On the shelf
What Tufts authors are writing about
Degrees That Matter: Climate Change and the University
Ann Rappaport, lecturer in urban and environmental policy and planning, and Sarah Hammond Creighton, project manager, Tufts Climate Initiative
Universities and colleges are in a unique position to take a leadership role on global warming. As communities, they can strategize and organize effective action. As laboratories for learning and centers of research, they can reduce their own emissions of greenhouse gases, educate students about global warming and direct scholarly attention to issues related to climate change and energy. Degrees That Matter offers guidance for those who want to harness the power of universities and other institutions and provides perspectives on how to motivate change and inspire action within complex organizations. The authors draw on almost a decade of experience leading the Tufts Climate Initiative and other institutional “greening” efforts. Tufts President Lawrence S. Bacow wrote the book’s foreword.
The Enclave Economy: Foreign Investment and Sustainable Development in Mexico’s Silicon Valley
Kevin P. Gallagher, G99, G03, senior researcher at the Global Development and Environment Institute, and Lyuba Zarsky, senior research fellow, Global Development and Environment Institute
Foreign investment has been widely perceived as a panacea for developing countries— a way to reduce poverty and kick-start sustainable modern industries. The Enclave Economy calls this prescription into question, showing that Mexico’s post-NAFTA experience of foreign direct investment in its information technology sector, particularly in the Guadalajara region, did not produce the expected benefits. Charting the rise and fall of Mexico’s “Silicon Valley,” the authors explore issues that resonate through much of Latin America and the developing world: the social, economic and environmental effects of market-driven globalization.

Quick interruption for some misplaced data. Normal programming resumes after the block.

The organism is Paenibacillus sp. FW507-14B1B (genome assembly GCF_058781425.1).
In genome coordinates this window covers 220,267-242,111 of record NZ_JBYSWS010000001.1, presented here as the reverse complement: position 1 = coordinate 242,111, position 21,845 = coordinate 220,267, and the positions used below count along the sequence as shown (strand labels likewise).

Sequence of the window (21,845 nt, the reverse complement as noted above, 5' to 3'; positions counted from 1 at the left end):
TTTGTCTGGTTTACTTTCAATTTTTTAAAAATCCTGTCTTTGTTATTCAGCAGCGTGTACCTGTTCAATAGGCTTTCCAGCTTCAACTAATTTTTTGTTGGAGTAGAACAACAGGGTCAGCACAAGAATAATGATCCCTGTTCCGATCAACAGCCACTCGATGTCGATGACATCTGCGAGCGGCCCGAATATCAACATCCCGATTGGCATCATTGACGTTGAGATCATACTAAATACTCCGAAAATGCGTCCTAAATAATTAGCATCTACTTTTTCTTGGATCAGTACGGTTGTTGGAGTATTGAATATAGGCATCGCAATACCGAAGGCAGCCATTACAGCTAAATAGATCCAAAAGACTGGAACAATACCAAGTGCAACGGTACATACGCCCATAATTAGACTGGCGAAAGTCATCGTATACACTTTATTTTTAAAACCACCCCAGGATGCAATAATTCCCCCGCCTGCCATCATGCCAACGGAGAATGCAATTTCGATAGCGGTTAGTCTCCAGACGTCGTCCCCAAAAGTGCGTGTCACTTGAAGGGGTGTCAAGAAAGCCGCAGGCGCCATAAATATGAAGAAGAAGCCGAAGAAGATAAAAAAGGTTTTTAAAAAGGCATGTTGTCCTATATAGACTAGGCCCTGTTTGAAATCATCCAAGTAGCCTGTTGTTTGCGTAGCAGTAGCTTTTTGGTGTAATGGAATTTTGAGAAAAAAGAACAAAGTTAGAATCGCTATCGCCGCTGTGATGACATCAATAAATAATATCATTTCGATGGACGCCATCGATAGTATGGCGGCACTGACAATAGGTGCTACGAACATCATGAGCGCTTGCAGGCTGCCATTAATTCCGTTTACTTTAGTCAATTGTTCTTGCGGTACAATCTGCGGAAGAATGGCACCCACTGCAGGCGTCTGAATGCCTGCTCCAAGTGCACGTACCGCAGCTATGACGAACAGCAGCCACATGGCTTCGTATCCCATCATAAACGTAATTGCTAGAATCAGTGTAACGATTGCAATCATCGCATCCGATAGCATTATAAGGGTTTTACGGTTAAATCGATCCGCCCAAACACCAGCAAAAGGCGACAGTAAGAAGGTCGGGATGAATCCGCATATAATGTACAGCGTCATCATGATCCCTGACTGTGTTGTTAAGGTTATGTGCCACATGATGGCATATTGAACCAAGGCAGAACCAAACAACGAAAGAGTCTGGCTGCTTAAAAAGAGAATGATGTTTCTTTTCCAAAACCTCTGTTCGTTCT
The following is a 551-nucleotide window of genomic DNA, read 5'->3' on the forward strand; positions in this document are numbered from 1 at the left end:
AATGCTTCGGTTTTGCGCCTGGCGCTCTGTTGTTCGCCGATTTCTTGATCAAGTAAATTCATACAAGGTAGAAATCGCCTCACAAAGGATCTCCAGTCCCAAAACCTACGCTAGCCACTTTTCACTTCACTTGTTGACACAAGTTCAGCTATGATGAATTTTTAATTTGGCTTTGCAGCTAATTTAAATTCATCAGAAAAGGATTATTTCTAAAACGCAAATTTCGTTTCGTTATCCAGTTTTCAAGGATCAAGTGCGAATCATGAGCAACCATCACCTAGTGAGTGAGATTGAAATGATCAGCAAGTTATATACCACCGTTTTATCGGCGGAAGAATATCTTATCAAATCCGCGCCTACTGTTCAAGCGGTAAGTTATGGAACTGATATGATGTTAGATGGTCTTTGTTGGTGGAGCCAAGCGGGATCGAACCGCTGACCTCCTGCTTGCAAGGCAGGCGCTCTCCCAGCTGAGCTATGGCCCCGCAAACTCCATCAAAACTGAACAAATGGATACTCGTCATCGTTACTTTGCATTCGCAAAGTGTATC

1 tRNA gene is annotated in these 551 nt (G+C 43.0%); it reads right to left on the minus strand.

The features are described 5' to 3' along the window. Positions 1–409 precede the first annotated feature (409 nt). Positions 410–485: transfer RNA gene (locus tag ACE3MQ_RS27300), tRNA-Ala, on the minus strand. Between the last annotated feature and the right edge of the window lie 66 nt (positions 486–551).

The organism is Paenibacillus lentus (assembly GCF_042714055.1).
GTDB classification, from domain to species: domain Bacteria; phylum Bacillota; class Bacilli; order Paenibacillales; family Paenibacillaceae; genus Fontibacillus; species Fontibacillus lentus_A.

Bonnie Silva, G06
The author recounts her travels with volunteers from numerous animal rescue and transport groups who provide escort services for last-chance animals. The book’s title refers to the number of different rides that are sometimes necessary to transport a rescued dog, cat or other animal from a dire situation (where death is imminent) to a safe and loving home. Consider Walker, an Australian shepherd mix that traveled nearly 900 miles over two days, accompanied on each of his 15 legs by different volunteers. On her journeys, Silva encountered people like Yahoo groups list owner Brandy Holleran, bunny transport boss Jennifer Barbieri, volunteer pilot Kevin Boyle, hurricane search and rescue leader Jane Garrison and transport coordinator Terri Epp, who performs cyber-miracles from her home in Canada. Fifteen Legs shows us what can happen when a synchronized squad of strangers fuels up and hits the road.
Reynolds, Raschi and Lopat: New York’s Big Three and the Great Yankee Dynasty of 1949-1953
Sol Gittleman, University Professor
Tufts’ beloved former provost and senior vice president takes us back to the remarkable period from 1949 to 1953, when the New York Yankees won five consecutive World Series. He notes that most of the credit for that feat should go to three aging pitchers who have been all but forgotten: Allie Reynolds, an Oklahoma Creek Indian, and Vic Raschi and Ed Lopat, offspring of Italian and Polish immigrants, respectively. Despite their widely different backgrounds, the trio shared a deep bond, and as they toiled for Yankee glory, they became lifelong friends.
This story ran in the September 2007 issue of the Tufts Journal.